Whoever wins the mayoral and city council races next month will have their hands full trying to govern this diverse, dynamic, sprawling town. That goes without saying, but we got a loud, clear wake-up call with the release last month of the Citistates report.
The Citistates Group, led by syndicated columnist Neal Peirce and urban affairs expert Curtis Johnson, came to Charleston over the last year to study urban growth and its impact on the tri-county area. They interviewed and met with citizens, leaders, and developers in Charleston, Berkeley, and Dorchester counties as they have done in two dozen other explosive Sunbelt cities over the last 20 years.
The Post and Courier printed a summary of their report (see the entire report at www.charleston.net/news/citistates) in segments over four Sundays in September and October. Most of what they said came as no surprise to those who have watched traffic thicken and slow on our streets and roads, who have seen poor and black people driven off the peninsula by gentrification and farmers driven off Johns Island by luxury housing developments.
The Lowcountry's historic charm, its fragile wetlands and forests, its very way of life are threatened by too many people and too little planning. More than 130,000 new houses have been permitted in the metropolitan area and many people are wondering where they are going to go and who is going to pay for the new roads, schools, and other infrastructure. As bad as things are on the peninsula, Peirce and Johnson write, the Summerville area is one of the most acute cases of growth overtaking the capacity of the schools that they've seen.
Developers have been allowed to build what they want, where they want, and citizens have long suspected that their leaders were under the thumb of powerful interests. "Justified or not," Peirce and Johnson write, "there's a suspicion ... that officials are making quiet, quick deals with developers, behind city or county council doors."
One of the things the writers found most disconcerting about local government is how balkanized it is in the face of these enormous challenges: "Rather than act in concert, the region's politicos have often championed their individual jurisdictions alone, engaging in annexation wars, complete with fiery rhetoric and lawsuits, to seize tax-productive territory." They point to the absurd battle over the Watson Mill development, "with three governmental entities, two landowners, the Coastal Conservation League, and a slew of lawyers all suing each other."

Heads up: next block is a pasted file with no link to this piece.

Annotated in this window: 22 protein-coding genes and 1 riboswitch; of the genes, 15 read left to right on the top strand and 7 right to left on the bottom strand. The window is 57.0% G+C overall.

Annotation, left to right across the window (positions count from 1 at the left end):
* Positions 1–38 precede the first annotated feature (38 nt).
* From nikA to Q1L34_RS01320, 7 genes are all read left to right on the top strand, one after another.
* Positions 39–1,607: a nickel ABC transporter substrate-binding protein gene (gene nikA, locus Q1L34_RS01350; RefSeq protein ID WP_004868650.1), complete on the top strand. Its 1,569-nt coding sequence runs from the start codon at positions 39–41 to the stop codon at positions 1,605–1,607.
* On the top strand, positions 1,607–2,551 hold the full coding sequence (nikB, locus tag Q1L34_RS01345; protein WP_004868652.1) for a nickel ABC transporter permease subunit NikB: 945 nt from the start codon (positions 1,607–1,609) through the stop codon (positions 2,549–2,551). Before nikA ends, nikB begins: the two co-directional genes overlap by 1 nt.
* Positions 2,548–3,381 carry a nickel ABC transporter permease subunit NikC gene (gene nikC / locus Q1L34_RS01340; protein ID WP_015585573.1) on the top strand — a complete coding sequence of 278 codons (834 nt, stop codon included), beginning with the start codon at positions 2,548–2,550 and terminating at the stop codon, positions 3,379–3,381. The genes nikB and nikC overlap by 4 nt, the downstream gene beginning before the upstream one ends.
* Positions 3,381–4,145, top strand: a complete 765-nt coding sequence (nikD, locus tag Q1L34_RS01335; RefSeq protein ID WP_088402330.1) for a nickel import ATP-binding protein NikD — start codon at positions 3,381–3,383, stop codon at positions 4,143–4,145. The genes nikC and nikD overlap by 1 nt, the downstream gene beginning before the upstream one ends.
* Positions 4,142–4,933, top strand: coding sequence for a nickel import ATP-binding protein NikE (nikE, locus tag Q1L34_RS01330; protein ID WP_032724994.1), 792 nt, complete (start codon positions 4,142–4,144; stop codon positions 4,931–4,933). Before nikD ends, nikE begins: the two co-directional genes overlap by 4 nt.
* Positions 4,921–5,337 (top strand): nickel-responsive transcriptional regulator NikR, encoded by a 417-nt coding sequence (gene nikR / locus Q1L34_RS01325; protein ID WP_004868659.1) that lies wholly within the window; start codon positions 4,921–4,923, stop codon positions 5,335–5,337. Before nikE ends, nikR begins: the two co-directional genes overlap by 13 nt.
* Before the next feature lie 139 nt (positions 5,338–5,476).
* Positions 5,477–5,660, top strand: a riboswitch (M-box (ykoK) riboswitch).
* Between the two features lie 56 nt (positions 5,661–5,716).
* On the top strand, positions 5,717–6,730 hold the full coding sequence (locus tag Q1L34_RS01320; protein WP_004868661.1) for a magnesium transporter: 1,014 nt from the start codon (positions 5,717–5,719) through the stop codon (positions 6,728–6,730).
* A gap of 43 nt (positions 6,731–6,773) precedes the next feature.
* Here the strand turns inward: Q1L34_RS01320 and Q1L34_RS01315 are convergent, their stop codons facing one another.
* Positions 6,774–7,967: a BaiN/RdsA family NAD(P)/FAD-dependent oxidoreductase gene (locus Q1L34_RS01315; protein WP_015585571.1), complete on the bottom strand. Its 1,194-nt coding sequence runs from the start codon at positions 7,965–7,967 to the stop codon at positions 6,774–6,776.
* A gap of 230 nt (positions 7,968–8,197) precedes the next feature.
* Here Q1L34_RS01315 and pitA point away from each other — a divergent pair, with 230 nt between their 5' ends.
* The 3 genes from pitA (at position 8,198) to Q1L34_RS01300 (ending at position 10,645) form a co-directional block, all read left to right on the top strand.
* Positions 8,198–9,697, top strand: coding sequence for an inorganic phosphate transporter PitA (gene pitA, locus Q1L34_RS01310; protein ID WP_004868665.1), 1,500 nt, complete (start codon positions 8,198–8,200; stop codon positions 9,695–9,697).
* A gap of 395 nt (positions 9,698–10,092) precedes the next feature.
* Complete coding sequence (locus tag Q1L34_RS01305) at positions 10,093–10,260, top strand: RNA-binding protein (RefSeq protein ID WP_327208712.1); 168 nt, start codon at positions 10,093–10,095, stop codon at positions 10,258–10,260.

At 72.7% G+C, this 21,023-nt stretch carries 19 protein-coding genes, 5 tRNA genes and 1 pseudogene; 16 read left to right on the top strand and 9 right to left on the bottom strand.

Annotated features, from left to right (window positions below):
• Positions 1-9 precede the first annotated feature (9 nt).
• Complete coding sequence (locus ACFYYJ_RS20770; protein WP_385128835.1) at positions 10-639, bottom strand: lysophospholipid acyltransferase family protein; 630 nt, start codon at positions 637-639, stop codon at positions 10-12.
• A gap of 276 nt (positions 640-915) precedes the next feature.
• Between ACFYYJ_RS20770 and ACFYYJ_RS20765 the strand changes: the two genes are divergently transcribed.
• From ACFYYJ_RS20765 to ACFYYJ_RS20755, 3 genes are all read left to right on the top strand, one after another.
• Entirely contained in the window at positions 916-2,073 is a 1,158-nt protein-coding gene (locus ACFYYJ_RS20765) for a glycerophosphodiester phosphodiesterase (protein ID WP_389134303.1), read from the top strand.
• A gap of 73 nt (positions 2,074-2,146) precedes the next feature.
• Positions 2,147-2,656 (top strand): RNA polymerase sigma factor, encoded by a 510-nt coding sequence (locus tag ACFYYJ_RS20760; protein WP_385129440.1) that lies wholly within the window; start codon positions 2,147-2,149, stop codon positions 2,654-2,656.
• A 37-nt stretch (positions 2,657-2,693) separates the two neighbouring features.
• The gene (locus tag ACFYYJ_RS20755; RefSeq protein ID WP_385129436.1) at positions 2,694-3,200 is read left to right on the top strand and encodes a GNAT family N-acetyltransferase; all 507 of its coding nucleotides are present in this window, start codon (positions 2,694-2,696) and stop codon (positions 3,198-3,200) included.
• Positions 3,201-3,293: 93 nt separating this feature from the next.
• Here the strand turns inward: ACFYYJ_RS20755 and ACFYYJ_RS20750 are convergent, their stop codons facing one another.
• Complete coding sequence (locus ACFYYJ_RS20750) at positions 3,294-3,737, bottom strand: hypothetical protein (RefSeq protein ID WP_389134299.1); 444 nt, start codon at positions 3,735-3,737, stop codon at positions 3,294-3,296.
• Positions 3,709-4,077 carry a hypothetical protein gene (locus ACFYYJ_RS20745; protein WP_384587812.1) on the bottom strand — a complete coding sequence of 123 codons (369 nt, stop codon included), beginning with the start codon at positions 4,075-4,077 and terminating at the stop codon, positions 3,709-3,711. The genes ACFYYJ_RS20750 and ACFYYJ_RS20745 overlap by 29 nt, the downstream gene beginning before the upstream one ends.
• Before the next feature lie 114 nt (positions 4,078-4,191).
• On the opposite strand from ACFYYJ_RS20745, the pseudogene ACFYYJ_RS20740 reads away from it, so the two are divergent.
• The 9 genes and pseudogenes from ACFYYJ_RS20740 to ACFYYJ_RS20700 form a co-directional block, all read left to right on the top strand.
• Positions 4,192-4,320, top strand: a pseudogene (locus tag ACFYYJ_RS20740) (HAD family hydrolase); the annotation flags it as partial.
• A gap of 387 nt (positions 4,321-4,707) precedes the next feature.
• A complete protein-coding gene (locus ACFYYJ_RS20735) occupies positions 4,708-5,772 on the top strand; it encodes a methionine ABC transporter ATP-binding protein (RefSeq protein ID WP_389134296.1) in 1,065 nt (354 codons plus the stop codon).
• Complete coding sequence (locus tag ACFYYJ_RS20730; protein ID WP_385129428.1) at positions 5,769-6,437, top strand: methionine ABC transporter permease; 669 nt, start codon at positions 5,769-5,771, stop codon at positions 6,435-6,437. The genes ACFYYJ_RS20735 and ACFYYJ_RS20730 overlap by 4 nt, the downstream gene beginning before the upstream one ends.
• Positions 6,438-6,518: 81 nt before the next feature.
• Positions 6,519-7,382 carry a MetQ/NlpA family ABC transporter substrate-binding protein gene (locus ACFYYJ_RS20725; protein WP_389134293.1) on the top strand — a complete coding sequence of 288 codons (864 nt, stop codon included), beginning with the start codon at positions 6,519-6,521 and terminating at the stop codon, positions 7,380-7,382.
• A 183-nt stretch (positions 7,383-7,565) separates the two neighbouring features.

But if the glass is half empty, it's also half full, as the authors point out. First, the region has a long tradition of land conservation. Around the city we have the enormous ACE Basin land-protection plan, the Francis Marion National Forest, and recent transactions that have preserved land on the sea islands and in the Ashley River Plantation District.
"The cumulative result," they write, "is a remarkable protective belt of distinctive Lowcountry territory that can't be gobbled up for growth — a land protection effort, largely led by private citizens and groups like the Lowcountry Land Trust, that few other regions of America even come close to emulating."
There is evidence that area residents are ready to get serious about mass transit. "The focus of interest is in commuter-rail service, especially the proposed Summerville-North Charleston-downtown Charleston line," they write.
It seems that people are also ready for stricter zoning and land-use regulations. Smart-growth planning would mean smaller roadways that connect more places: "Our goal is to disperse traffic....
"By avoiding the typical subdivision pattern of a single exit," they write, "more destinations will be easily accessed by foot or bike, or shorter car rides."
As unlikely as it seems, state government is actually taking a positive role in the battle to control development. Not only did Gov. Mark Sanford convene a land-use conference in Charleston last March, but in May the General Assembly passed a Priority Investment Act, which requires cities and counties to identify where the money is coming from to pay for the infrastructure that new development requires — and to develop a 10-year plan for such projects.
"None of this forces what's called concurrency — legally denying new residential subdivisions until roads and schools to accommodate them are in place or on track to completion," the Citistates Group reports. "But throwing sunlight on the process enables robust public debate and might make a real difference."
There are many other recommendations in the Citistates report, including building smaller schools closer to urban centers, providing more affordable housing, and developing strong neighborhood organizations as the foundations of strong cities. It will take years to carry out this plan, but Charleston voters might start by asking candidates in next month's municipal election if they have read the Citistates report and what they think of it. If they don't have the right answers, maybe they don't belong in public office.